Tips for Replacing Power Supplies in a Desktop Computer

You cannot repair your desktop computer’s power supply, you can only replace it. Unless you are a qualified technician, don’t ever attempt to open your PC’s power supply to fix it yourself. Always remember – don’t ever try to repair, just replace.

Even when the computer is turned off and unplugged, its power supply still stores powerful jolts of electricity. Power supplies are safe until you begin opening and poking around inside them. So, don’t underestimate the power of your desktop computer’s power source!

A good power supply serves as a foundation for a low-maintenance and highly stable and reliable computer. But more often than not, pre-built and boxed desktops are equipped with the cheapest power supplies that meet the criteria of their product warranties.

So this means that after two or three years after purchasing your desktop computer, it is likely to stop working – or worse, start to emit a puff of black smoke. Upgrading your graphics card can also push your desktop computer’s power supply to its limits, depending on the model.

But, don’t fret – replacing your PC’s power supply is not at all that difficult.

Make sure to gather appropriate tools, such as a pair of gloves and a good set of screwdrivers.

Start by turning off your desktop PC and unplugging all of the cables connected to your computer. If your power supply unit (PSU) includes a power switch that can be accessed on the back of your computer, switch it to the “off” position. Next, remove the side panel of your computer’s case so you can access the PSU.

You will encounter a number of various power connectors that lead from the power supply and power the different components in your PC. Make sure to unplug all the cables before proceeding to remove the power supply, or else they will snag and keep the PSU in place.

It’s helpful to take pictures of the cables that were plugged into their appropriate components so that you can have a clear reference for plugging them in on your new power supply. Also, make sure to remove the four- or eight-pin CPU power connector located near the CPU socket on the motherboard, as well as the 24-pin power cable linked to the motherboard along its mid-line on the left side.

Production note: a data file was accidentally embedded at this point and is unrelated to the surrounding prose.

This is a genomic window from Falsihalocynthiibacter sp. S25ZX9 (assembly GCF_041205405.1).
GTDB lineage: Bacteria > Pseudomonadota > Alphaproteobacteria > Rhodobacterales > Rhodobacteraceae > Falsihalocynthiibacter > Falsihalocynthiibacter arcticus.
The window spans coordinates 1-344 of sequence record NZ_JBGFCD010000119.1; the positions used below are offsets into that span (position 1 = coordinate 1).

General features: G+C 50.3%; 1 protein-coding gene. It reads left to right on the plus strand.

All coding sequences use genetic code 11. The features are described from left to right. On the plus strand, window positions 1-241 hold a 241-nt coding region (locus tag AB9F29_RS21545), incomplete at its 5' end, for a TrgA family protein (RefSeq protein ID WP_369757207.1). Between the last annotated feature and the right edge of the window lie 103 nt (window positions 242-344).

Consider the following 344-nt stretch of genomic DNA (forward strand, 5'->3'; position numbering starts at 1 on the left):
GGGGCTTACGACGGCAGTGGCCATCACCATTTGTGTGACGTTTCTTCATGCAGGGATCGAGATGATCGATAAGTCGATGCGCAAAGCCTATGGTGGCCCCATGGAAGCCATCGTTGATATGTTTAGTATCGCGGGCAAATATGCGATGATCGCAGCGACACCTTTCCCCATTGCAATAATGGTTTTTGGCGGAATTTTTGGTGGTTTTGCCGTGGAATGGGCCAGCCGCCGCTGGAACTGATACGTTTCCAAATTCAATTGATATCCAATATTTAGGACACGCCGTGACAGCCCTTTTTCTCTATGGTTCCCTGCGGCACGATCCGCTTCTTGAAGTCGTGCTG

While removing the cables, pull each of them out of the case to prevent tangling with the other cables. Doing so also makes sure that all the cables are disconnected, making it easier to remove the PSU from the case once you’re done.

Next, you’ll have to unscrew your PC’s power supply from its position. Usually, there are only four screws, but it still depends on the model. Set these screws safely to the side as you remove them. After that, you can now finally remove the power supply from its case.

Replacing your desktop computer’s power supply

If you assume that choosing a new power supply to replace your current one is the easier part of the process, think again. It can be a difficult, and even daunting, task. Fortunately, many online guides will help you to choose the best power supply for your desktop PC. You can also look up at the power supply’s wattage rating, which is usually listed on its side.

These methods will help you understand how much wattage your new power supply will require to deliver and which features you will want. That is unless you will want a newer and more powerful graphics card that requires a newer, more powerful PSU.

There’s nothing wrong with purchasing a new power supply that offers more power than you actually need, particularly if there’s the likelihood of further component upgrades for your desktop computer in the future.

Once you have chosen and purchased the new power supply, insert it into the same position that was once occupied by your old power supply. Use the screws (that once held the old power supply) in position on the back panel of the case to do the similar thing for your brand-new power supply.